Wouldn’t want Sasha and Malia getting mixed up with the Proles…

PatriotRider on March 30, 2011 at 3:41 PM

In other words, don’t let low- and middle-income parents have the choice that the Obamas themselves exercised in selecting a private school for their children.

Everything with Obama has an expiration date, absolutely everything. He is the Lord of the Lies.

Geraghty was the first and stands as the arbiter of this truth.

Schadenfreude on March 30, 2011 at 3:42 PM

They got a Dope ‘n Change, but not their kind of dope.

Schadenfreude on March 30, 2011 at 3:40 PM

They got the Dope ‘n Charge.

fourdeucer on March 30, 2011 at 3:45 PM

Don’t expect Barry to do anything regarding public education. It’s a Democratic gold mine for campaign funds.

GarandFan on March 30, 2011 at 3:49 PM

That Reason if given over to pot heads does not exactly inspire confidence in the group.

Count to 10 on March 30, 2011 at 3:56 PM

their obsession with truly minor issues, such as pot legalization or home distilling.

irishspy on March 30, 2011 at 3:41 PM

The national debt is for me the single biggest problem facing the nation. That said, I would argue that personal liberty is not a “truly minor” issue.

entropent on March 30, 2011 at 4:03 PM

During the presidential campaign, they thought Barack Obama had a similar take on the issue…

Is that why so many of them voted for Obama?

sharrukin on March 30, 2011 at 4:04 PM

Just because dispensaries happen to be legal in a given state does not mean all disepensaries in that state are meeting the state’s requirements. Montana, in particular, limits the plants to 6 per patient. My experience is that these raids almost always involve dispensaries that are not, in fact, operating within state guidelines/laws. Joint task forces (which include all levels of law enforcement) are then utilized for the raids.

Snaqwels on March 30, 2011 at 4:21 PM

A belief that pot (or all drugs for that matter)should be illegal is one thing. But for people to be thrown in jail simply because they don’t happen to believe the same as you is another. The LIBERTY to do what I wish to do as long as I do no harm to others, is AMERICA.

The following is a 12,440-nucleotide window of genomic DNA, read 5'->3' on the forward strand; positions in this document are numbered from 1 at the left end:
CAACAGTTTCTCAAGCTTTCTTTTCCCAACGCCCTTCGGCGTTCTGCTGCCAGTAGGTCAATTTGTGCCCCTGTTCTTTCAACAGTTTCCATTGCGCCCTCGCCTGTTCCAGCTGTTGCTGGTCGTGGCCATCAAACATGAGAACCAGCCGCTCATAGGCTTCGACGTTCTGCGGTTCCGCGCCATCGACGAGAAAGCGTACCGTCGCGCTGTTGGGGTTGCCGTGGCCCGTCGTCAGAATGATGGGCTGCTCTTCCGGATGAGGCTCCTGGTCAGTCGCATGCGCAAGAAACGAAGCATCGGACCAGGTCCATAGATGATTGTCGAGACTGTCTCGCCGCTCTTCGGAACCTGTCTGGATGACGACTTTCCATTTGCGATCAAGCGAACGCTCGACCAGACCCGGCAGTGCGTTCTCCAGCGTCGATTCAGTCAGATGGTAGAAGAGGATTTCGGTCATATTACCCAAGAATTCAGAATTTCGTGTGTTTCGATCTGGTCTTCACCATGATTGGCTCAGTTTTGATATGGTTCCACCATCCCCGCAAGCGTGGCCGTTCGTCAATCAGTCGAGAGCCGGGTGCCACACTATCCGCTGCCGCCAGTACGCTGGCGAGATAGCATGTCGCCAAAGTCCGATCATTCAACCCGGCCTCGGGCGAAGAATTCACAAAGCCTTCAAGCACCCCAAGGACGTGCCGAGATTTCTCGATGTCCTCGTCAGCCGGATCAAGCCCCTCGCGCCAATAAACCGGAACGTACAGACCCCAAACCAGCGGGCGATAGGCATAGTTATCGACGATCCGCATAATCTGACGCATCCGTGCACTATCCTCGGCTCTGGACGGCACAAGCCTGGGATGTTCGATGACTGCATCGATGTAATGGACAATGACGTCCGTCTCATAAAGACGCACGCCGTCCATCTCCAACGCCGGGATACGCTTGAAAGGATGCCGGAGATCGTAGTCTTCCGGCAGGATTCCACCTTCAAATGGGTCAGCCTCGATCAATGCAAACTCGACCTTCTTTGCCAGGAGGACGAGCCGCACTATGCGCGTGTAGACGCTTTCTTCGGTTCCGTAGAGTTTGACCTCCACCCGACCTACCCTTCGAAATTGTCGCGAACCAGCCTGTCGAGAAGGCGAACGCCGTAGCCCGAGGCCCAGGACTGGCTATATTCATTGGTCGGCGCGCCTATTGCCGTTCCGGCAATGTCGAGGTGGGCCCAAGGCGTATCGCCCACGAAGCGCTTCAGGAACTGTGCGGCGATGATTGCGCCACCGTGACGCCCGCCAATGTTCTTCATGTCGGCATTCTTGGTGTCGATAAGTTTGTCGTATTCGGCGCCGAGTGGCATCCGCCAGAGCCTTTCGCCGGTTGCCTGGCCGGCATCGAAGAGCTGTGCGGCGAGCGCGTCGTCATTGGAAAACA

roflmao

donabernathy on March 30, 2011 at 4:35 PM

Obama is a creature of the unions, and the NEA is one of the biggest. He’s not about to buck them by supporting school vouchers.

RebeccaH on March 30, 2011 at 4:48 PM

No one is suggesting those who believe drugs should be legalized should go to jail. However, believing drugs should be illegal does require an acceptance that those who are guilty of either doing or selling them would go to jail. It’s not the believe, it’s the actions.

Snaqwels on March 30, 2011 at 4:48 PM

so you can have the belief and freedom…. but exercise it …welllll …that’s different

roflmao

donabernathy on March 30, 2011 at 4:52 PM

the Administration opposes targeting resources to help a small number of individuals attend private schools rather than creating access to great public schools for every child.

Which is like preventing people from using the Titanic’s lifeboats and making them wait for the leak to be fixed. Save everyone or save no one.

As for cost, this voucher program cost $7500 per student as opposed to $17600 in the public schools.

The goal of government schools is to create well indoctrinated and malleable servants of the state, not educated and independent adults. That’s only for the children of the anointed. This is about government power control and always has been.

RadClown on March 30, 2011 at 4:55 PM

so you can have the belief and freedom…. but exercise it …welllll …that’s different

Some believe they should be able to drive any speed they want to. Some believe they should be able to sell children to the highest bidder. Those beliefs aren’t the trouble unless they are exercised.

So yes, exercising beliefs is the problem here. That’s the case no matter what law you’re talking about.

Snaqwels on March 30, 2011 at 4:58 PM

In other words, don’t let low- and middle-income parents have the choice that the Obamas themselves exercised in selecting a private school for their children.

The liberal elites that can afford to send their kids to good private schools really don’t want vouchers, because that means lower classes will pollute their private schools. Little Buffy and Shaniquah might end up associating with the wrong people and they just can’t have that.

slickwillie2001 on March 30, 2011 at 4:59 PM

I wish it was as simple as them not wanting their children associating with mine; we could easily address that by the fact that no school would be forced to accept vouchers. No, the problem is with the NEA’s stranglehold on education policy.

Snaqwels on March 30, 2011 at 5:07 PM

Some believe they should be able to drive any speed they

want to. Some believe they should be able to sell children to the highest bidder. Those beliefs aren’t the trouble unless they are exercised.

So yes, exercising beliefs is the problem here. That’s the case no matter what law you’re talking about.